by Jenny Wagner and illustrated by Robert Roennfeldt (Red Fox Sydney 1995)
peace with ourselves-peace with each other
recommended but unavailable - maybe a copy in your local library
This delightful story for all ages to enjoy and share together contains all the peace-building elements and particularly challenges our beliefs and fears in relation to werewolves and anything else we do not understand:
Feolf knew werewolves were frightening and scary animals for humans to see so he carefully concealed his wolf like ways. Just because he was a werewolf didn't mean he intended to deliberately frighten people. He loved Fioran, a beautiful princess, but he knew he would have to tell her the truth.
....but as tales such as these unfold the villain wanted to stop the beautiful princess from marrying her beloved prince, so he managed to prevent Feolf returning into his human form each morning.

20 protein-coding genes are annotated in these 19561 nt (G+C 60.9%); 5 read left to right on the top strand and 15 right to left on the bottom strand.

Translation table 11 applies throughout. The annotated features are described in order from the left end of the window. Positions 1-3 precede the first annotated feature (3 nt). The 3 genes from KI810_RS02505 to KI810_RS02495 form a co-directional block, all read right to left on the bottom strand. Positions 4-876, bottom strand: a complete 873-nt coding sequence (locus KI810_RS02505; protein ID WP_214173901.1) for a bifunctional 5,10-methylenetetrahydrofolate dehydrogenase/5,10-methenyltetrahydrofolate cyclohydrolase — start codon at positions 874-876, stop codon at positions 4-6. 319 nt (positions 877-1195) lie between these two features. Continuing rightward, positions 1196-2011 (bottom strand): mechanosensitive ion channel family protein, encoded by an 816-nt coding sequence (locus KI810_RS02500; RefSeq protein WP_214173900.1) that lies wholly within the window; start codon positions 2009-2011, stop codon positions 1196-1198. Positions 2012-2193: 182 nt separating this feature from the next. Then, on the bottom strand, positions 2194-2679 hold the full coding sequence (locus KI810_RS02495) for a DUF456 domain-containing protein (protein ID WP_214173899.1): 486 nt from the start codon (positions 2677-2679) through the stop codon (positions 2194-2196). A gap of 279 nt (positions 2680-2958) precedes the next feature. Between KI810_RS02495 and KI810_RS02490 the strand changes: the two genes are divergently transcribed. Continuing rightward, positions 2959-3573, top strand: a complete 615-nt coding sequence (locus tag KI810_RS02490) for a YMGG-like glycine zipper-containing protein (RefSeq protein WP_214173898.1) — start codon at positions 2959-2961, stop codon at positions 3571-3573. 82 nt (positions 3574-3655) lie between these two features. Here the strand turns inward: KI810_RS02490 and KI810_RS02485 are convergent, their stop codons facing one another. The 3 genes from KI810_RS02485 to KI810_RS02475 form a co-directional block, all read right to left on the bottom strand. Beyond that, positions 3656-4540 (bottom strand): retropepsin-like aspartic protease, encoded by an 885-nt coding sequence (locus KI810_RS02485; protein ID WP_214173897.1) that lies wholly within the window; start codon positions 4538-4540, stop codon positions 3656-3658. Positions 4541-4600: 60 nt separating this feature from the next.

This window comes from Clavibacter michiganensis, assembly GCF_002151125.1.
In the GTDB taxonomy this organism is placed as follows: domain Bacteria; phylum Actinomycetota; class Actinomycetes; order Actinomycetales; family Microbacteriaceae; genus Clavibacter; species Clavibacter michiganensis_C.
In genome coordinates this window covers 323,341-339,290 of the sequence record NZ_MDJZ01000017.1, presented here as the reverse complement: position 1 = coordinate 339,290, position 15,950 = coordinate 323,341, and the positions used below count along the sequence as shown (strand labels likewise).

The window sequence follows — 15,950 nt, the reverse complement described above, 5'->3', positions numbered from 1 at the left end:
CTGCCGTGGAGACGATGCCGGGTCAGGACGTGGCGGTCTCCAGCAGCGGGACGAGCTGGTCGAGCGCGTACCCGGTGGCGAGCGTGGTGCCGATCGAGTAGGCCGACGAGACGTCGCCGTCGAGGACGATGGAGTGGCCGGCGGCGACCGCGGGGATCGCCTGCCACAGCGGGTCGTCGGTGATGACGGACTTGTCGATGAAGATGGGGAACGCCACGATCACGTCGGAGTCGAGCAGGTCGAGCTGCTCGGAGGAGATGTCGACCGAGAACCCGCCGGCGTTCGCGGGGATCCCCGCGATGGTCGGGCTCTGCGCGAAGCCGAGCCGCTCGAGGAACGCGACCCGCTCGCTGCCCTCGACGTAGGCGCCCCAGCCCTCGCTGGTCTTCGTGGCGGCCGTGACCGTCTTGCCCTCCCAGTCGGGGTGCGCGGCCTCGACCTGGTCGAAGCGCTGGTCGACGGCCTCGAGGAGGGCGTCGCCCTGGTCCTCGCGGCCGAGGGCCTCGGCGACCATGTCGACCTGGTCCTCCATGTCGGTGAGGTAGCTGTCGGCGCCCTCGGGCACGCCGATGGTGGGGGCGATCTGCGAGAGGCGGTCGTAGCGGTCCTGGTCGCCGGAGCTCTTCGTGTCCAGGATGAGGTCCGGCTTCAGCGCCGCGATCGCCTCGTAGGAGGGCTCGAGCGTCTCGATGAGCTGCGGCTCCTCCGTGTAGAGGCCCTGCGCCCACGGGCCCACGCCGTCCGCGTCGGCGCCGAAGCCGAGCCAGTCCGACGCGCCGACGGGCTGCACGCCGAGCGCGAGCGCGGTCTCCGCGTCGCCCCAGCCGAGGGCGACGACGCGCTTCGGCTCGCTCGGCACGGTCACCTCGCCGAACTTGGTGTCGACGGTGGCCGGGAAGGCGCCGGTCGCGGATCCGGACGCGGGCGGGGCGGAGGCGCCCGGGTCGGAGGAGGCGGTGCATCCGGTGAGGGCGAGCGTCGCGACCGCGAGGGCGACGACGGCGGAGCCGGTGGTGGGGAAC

Despite the sad turn of events the story did end happily.
Love saved the day, as did kindness and compassion.
The happy ending in this story allowed for truth to prevail.
Feolf married his princess.
But on some bright moonlit nights he returned to his forest.
Fioran, though, went with him.
Feolf, as Gandhi would have done, peacefully responded when he was captured.
Love and courage triumph.
Characters challenge traditional stereotyping.
There is no mention of revenge.
Critical questions to explore with children
Creative questions to explore with children
In Robyn Ewing's "Beyond the Script: Drama in the Classroom" pp 33-36 she presents drama based that begin with a literature focus. She uses the Werewolf Knight story as the basis of her activities.
© Teaching and Learning for Peace Foundation February 2005